Rowing, like all sports, involves acceleration and deceleration of the body. To make this happen, our muscles assume the role of springs – they apply and absorb force to a given object. If we think of our body as a car, then our muscular system would be our engine and shock absorbers, our cardiovascular system would provide our fuel, and our bones, ligaments and tendons would serve as our frame. Endurance training tends to focus primarily on improving our engines and fuel – rightly so. However, the flip-side of this kind of conditioning is that we often neglect our shock absorbers. And weakness in the shock absorbers can then result in injuries to the frame.
Regardless of the activity, the majority of sports-related injuries occur at the peak points of acceleration or deceleration of the body. The forces required to control these sudden changes in body momentum can create an overwhelming stress to the frame. If your springs (muscle strength) are too weak to absorb to these forces, then your frame gets damaged. Based on the magnitude and repetition of the stresses involved, frame injuries could include joint pain (spine or extremities), stress or complete fractures, ruptured tendons or ligaments, and tendonitis. While the magnitude of acceleration and deceleration in a rowing stroke might not compare to that of cutting sports like football or basketball, typical rowing workouts do involve a high number repetitions performed at lower magnitudes of force. And, though more complete fractures or torn ligaments occur with higher magnitude sports, we do observe more overuse joint pain and spine-related injuries as well as stress fractures (ribs) and tendinosis issues in lower magnitude, higher repetitions sports like rowing. Therefore improving spring strength is essential to reducing risk-of-injury in both types of repetition sports.
Athletes in all sports can improve their base level of strength by performing that particular activity. Sometimes however, this is not enough to prevent injury to the frame. Additional training – sport-specific or resistance work -- may be required to improve spring strength to an appropriate level. Springs, like the engine and fuel, must receive enough weekly stimuli to ensure appropriate strength to tolerate training volume and intensities. The need for additional strength becomes more critical as training intensity and volume increase. When we start to see training injuries such as low back pain, rib stress reactions / fractures, or other joint pain, there is a strong chance that part of this is due to insufficient strength in the shocks.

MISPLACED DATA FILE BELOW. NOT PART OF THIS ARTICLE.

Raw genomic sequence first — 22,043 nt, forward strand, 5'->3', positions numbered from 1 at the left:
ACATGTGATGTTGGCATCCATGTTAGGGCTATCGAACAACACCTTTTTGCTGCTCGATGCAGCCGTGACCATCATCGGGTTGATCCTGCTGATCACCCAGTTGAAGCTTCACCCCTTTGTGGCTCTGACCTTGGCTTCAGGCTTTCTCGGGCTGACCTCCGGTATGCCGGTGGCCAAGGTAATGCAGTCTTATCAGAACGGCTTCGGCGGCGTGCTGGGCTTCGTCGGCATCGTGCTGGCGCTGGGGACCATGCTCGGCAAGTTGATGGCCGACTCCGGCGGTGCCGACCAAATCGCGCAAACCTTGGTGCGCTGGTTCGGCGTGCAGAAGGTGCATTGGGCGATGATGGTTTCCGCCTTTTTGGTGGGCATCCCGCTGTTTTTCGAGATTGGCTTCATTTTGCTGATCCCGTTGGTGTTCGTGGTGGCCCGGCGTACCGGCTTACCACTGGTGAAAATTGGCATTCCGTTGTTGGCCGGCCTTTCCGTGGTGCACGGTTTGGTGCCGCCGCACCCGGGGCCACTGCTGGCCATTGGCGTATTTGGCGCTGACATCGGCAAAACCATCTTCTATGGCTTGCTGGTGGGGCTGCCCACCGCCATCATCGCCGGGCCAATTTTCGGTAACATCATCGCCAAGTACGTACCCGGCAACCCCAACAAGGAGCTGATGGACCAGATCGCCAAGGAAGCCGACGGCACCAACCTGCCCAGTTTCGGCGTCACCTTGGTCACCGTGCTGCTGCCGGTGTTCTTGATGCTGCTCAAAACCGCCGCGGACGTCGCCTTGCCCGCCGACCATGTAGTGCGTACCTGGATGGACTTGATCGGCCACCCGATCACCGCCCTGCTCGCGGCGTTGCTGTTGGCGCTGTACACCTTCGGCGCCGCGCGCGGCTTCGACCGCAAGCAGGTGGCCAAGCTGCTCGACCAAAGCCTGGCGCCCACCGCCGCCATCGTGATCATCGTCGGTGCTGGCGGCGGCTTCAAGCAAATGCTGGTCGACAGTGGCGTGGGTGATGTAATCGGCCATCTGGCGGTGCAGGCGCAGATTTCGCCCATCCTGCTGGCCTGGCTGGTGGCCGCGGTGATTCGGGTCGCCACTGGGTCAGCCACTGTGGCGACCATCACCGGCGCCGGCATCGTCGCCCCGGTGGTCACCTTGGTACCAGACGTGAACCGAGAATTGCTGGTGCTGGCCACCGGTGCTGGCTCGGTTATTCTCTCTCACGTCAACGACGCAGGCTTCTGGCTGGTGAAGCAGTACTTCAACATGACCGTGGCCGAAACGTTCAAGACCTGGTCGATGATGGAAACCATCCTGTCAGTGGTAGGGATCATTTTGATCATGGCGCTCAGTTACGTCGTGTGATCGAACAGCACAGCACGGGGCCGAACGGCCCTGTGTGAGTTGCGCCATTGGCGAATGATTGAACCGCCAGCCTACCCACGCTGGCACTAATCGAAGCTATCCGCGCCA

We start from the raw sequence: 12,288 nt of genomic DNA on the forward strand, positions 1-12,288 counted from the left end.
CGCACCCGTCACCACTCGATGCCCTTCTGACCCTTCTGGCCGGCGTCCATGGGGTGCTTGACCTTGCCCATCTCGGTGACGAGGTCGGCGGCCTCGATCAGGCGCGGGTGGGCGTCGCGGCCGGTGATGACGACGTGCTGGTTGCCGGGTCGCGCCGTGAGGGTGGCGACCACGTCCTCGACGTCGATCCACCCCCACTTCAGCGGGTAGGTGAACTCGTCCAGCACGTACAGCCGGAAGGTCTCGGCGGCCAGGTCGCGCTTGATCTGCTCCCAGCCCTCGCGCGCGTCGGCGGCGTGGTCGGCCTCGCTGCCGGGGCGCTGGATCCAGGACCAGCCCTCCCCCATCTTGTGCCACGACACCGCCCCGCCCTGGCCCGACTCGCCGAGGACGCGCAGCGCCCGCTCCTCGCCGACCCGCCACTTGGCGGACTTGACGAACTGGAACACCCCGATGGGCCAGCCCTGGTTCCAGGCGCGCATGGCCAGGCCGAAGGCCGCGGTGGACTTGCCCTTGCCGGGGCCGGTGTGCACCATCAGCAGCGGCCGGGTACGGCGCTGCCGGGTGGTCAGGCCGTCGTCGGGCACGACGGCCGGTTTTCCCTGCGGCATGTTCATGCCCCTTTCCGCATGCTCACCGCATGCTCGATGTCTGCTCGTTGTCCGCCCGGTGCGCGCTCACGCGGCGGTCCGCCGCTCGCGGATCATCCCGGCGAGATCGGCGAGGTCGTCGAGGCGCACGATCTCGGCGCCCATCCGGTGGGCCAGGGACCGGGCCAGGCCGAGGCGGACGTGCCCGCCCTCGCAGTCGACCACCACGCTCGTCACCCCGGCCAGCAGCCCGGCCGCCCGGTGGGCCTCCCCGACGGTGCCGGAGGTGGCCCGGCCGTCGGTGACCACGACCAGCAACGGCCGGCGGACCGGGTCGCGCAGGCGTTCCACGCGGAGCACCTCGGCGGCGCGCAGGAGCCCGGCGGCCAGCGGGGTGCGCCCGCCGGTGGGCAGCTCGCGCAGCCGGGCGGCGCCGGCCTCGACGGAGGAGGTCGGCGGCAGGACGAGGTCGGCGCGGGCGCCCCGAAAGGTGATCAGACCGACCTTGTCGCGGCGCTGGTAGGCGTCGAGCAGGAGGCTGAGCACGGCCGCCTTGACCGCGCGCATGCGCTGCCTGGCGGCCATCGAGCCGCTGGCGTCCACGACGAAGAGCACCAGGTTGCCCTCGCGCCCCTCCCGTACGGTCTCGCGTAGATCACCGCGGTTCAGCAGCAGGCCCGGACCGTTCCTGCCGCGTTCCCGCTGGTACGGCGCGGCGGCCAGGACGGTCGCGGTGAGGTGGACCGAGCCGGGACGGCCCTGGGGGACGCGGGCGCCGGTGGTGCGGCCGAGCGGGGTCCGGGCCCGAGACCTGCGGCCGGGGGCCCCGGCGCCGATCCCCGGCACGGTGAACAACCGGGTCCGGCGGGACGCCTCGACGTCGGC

In rowing, the majority of training volume is done at lower ratings (22spm or lower), so the amount of stress in the shock is lower, while the volume is larger. And while the absolute strength required to control momentum at lower rating is less than at higher ratings, the volume is much greater, so the need for good strength-endurance is also important. The largest changes in body momentum occur at the catch (acceleration) and the finish (deceleration), and the magnitude increases as the rating goes up. By adding some extra sessions of power training at higher rates (24-28spm), we can improve the strength of the muscles used to help control body momentum. One session of higher rate training (typical weekly AT session) may not be enough to provide the necessary improvement in spring strength.
In racing season, there tends to be a larger volume of higher rating work on a weekly basis. In the off-season, however, there is a significant reduction in this type of work. Anaerobic threshold work is usually done at the 24-30SPM range. If you are only doing this type of work once a week, add a few extra sessions of higher rating work to keep your spring strength properly stressed. One suggestion would be to add in one or two sessions of burst work (8-10 strokes) at the 24-30 range. This can be done within a steady state workout, with long rest intervals between bursts. The rest intervals should be long enough that the steady state HR is not altered during a steady state session. If you strength train on land, try including a power session either on the erg or water, that coincides with your strength workout. Work to rest ratios will depend upon your goals for that session and time of year.
Body control is essential to achieving success in any sport. Having a balanced training program that also addresses your strength requirements will help you enjoy steady athletic improvement and reduce your risk of training-related injuries.